The first to arrive, U-69, commanded by Oblt Ulrich Graf, reached the Cabot Strait on the night of Sept. 29-30. U-69 was the first U-boat to operate the new Metox radar warning system in Canadian waters. Its antenna was fixed to a simple wooden cross, dubbed the Biscay Cross in reference to its extensive use crossing the Bay of Biscay to bases in western France. The cross was stuck into a fitting on the conning tower when the sub was surfaced. It was effective at detecting the presence of radar waves in the metric (eg. 1.5m) band, which was what the majority of Allied aircraft, including the Royal Canadian Air Force, in Canada, carried. The SW1/2C radar equipment most common in the RCN at this time was also metric wavelength. Metox was non-directional and gave no sense of the distance to the transmitting radar set: all it did was alert submariners to the presence of radar transmissions so they could dive to safety. In the gulf by the fall of 1942 Metox proved to be a mixed blessing because the air was frequently saturated with radar waves even when no enemy was in sight.
U-69 quickly confirmed what Hartwig knew from the last three weeks of his cruise: by late September the Gulf of St. Lawrence was an unproductive and unhealthy place for U-boats. During his final days in Canadian waters Hartwig achieved nothing except heightened anxiety, and on at least two occasions—the 24th and 26th of September—U-517 was nearly sunk (again) by a Hudson from 113 Squadron RCAF. On the 24th a depth charge which narrowly missed the U-boat simply failed to explode. Air patrols, in particular, were guided by increasingly effective naval intelligence derived from DF (direction finding) fixes.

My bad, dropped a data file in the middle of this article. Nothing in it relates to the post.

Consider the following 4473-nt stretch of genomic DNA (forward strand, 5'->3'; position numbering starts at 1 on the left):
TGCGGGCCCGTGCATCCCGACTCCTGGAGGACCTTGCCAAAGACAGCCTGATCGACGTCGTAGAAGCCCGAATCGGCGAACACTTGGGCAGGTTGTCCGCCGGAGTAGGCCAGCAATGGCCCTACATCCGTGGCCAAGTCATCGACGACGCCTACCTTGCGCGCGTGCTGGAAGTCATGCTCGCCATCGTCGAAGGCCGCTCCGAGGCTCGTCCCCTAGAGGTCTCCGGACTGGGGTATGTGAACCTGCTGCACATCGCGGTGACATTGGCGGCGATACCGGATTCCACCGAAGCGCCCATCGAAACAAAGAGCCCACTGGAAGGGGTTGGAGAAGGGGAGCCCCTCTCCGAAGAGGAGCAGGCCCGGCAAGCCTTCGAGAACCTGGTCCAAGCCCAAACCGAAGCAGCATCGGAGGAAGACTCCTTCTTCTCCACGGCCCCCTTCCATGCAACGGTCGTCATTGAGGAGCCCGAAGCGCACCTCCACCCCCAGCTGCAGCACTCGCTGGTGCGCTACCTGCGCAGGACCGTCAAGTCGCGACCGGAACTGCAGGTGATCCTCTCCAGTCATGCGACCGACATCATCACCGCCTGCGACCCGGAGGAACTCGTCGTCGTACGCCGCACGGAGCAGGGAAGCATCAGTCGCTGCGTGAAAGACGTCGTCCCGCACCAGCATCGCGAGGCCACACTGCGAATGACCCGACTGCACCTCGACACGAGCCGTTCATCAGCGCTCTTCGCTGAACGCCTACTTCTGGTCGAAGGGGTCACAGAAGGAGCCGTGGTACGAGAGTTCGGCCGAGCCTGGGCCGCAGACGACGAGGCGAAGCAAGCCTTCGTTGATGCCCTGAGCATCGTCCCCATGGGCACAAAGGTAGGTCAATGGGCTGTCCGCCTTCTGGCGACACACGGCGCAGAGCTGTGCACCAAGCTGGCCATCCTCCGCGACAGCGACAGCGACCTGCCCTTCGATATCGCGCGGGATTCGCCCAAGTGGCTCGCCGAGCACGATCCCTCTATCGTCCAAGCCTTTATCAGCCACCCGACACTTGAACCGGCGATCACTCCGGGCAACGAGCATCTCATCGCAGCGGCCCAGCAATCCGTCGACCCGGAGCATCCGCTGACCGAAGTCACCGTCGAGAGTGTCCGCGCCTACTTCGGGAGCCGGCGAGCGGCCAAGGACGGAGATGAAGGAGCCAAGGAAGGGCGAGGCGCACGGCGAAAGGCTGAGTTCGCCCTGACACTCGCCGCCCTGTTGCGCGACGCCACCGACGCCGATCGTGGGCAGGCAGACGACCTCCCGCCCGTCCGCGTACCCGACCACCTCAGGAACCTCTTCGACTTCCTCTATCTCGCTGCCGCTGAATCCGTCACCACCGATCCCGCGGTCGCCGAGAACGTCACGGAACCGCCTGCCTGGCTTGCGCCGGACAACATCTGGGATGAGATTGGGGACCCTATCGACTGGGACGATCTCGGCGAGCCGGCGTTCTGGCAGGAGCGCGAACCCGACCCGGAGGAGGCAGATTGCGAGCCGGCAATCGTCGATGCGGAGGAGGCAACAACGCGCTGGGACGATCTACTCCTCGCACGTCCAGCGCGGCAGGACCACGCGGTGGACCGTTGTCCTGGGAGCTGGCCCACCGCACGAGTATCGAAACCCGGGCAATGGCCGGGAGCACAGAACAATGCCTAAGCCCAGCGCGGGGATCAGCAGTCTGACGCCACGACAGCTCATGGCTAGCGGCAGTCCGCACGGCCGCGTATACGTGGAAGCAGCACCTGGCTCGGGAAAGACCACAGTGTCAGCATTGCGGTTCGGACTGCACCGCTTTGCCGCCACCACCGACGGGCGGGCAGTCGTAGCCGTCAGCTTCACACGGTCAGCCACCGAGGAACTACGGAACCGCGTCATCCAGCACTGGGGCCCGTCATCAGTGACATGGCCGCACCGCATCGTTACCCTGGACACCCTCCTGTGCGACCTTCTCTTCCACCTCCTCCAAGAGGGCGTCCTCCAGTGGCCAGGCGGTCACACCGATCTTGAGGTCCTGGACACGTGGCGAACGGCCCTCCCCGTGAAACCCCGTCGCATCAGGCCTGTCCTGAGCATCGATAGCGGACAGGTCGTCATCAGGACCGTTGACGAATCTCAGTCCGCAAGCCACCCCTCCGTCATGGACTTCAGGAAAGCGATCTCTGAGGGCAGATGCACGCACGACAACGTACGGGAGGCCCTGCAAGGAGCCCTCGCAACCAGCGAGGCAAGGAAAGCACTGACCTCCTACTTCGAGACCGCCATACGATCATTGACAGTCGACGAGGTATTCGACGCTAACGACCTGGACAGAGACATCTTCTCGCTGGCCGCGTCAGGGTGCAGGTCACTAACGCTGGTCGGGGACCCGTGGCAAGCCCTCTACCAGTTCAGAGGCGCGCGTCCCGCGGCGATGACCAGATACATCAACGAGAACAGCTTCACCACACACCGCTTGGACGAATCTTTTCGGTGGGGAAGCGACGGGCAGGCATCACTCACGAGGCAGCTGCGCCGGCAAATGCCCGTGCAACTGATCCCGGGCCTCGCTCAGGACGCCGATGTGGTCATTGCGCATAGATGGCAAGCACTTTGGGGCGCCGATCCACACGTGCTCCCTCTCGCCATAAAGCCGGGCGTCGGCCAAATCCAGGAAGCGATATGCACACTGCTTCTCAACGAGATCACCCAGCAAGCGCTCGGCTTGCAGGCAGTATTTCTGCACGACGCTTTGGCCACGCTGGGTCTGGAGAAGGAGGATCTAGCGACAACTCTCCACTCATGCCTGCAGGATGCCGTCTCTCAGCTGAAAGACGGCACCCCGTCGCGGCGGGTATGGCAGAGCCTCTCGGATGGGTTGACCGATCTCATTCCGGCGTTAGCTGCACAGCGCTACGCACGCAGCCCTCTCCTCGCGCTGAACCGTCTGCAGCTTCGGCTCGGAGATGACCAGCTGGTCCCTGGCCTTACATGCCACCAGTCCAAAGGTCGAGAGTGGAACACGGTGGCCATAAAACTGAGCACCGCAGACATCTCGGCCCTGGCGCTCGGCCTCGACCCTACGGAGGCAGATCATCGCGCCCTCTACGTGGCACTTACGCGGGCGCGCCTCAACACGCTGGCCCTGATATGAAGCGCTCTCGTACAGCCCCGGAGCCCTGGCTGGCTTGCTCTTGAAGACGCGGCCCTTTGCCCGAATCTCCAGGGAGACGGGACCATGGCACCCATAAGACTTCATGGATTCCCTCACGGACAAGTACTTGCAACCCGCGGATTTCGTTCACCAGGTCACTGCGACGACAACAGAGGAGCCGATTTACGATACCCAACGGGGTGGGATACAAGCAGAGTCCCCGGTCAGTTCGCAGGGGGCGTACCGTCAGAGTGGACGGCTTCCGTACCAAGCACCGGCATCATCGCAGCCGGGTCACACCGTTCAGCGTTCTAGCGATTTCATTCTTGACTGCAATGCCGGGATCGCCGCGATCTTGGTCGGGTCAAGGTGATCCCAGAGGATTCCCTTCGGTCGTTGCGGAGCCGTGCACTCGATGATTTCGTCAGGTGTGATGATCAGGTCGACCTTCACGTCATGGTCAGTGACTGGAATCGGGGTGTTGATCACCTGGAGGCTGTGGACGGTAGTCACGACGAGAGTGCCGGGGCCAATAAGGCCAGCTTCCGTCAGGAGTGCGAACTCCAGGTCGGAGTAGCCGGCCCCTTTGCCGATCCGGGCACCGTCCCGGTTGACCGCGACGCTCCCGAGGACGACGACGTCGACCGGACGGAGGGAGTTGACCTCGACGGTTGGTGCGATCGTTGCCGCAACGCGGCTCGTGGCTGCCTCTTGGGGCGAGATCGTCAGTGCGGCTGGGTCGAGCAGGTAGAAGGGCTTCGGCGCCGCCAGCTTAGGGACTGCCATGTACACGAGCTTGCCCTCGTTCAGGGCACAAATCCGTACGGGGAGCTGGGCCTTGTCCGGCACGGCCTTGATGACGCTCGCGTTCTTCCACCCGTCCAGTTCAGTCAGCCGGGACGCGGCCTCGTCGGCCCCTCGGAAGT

U-69 achieved initial success on Oct. 9 when Metox alerted Graf to the presence of two Canadian corvettes and their convoy, NL-9. Graf stalked the convoy in the dark for several hours amid the continuing alarms from his Metox: the Canadian radars operators “must be asleep!” he commented to his Metox operator. They were not, of course. But the SW1C radar of HMCS Hepatica and Type 186 (the RN’s 1.5m set) on HMCS Arrowhead’s mast searched very narrow cones and, in any event, could not easily detect so small a target as a surfaced sub. The Type 271 10-centimetre radar carried by Arrowhead in 1942, with its fine definition and automated 360-degree sweep, was a greater threat to U-69, and was why Arrowhead was leading the convoy. But Graf escaped detection and after several hours fired two torpedoes at long range. One sank the Carolus, a Finnish ship which, despite that country’s alliance with Germany, was operating in Allied service. Twelve of her crew of 30 perished, and the resulting pyrotechnical show could be seen from the Gaspé coast.
Harried by radar-equipped aircraft and suffering compressor problems, U-69 retreated—submerged—to the Cabot Strait: like Hartwig, Graf had been driven out, and he would not be the last.
As U-69 abandoned the gulf, U-106 under Hermann Rasch crossed her path heading west. The sub had entered the Cabot Strait on Oct. 10 and the next day sank the 2,140-ton steamer Waterton, laden with sulphite and newsprint, from the Cornerbook to Sydney convoy BS-31. BS-31’s escorts, the armed yacht Vison and a Canso bomber, delivered—despite foul-ups in procedure, and failures in communications on the ship—frighteningly quick and accurate depth charge attacks on U-106. By the time U-106 reached the St. Lawrence River, Rasch’s crew was spooked by Metox warnings and air patrols. “Strong defenses since 16.10,” U-106’s log noted. “Search units using asdic…air surveillance co-operating with surface search forces and also operating everywhere without surface forces.” U-106 soon abandoned the gulf.
U-43, following Rasch by a few days into the entrance of the river, encountered the same oppressive patrolling but Oblt-zur-see Hans-Joachim Schwantke decided to stay on and see what luck would bring. It was all bad. U-43’s failed attack on SQ-43 off Gaspé on Oct. 21 resulted in what Sarty described as, “one of the most effective counterattacks during the St. Lawrence battle…” Six depth charges from the Bangor-class minesweeper Gananoque knocked out lights, blew the battery circuit breaker and activated a torpedo in one of the sub’s stern tubes. Schwantke pushed his sub down to 130 metres to avoid what he thought was a co-ordinated attack. Bangors are treated rather dismissively by historians in their escort role because they were small, poor sea boats and weakly armed. But because they were fitted with gyro compasses (to allow for accurate navigation while sweeping mines), Bangors also carried a much better asdic than contemporary RCN corvettes. Short of destroyers, in 1942 they were the best equipped asdic vessels in the navy.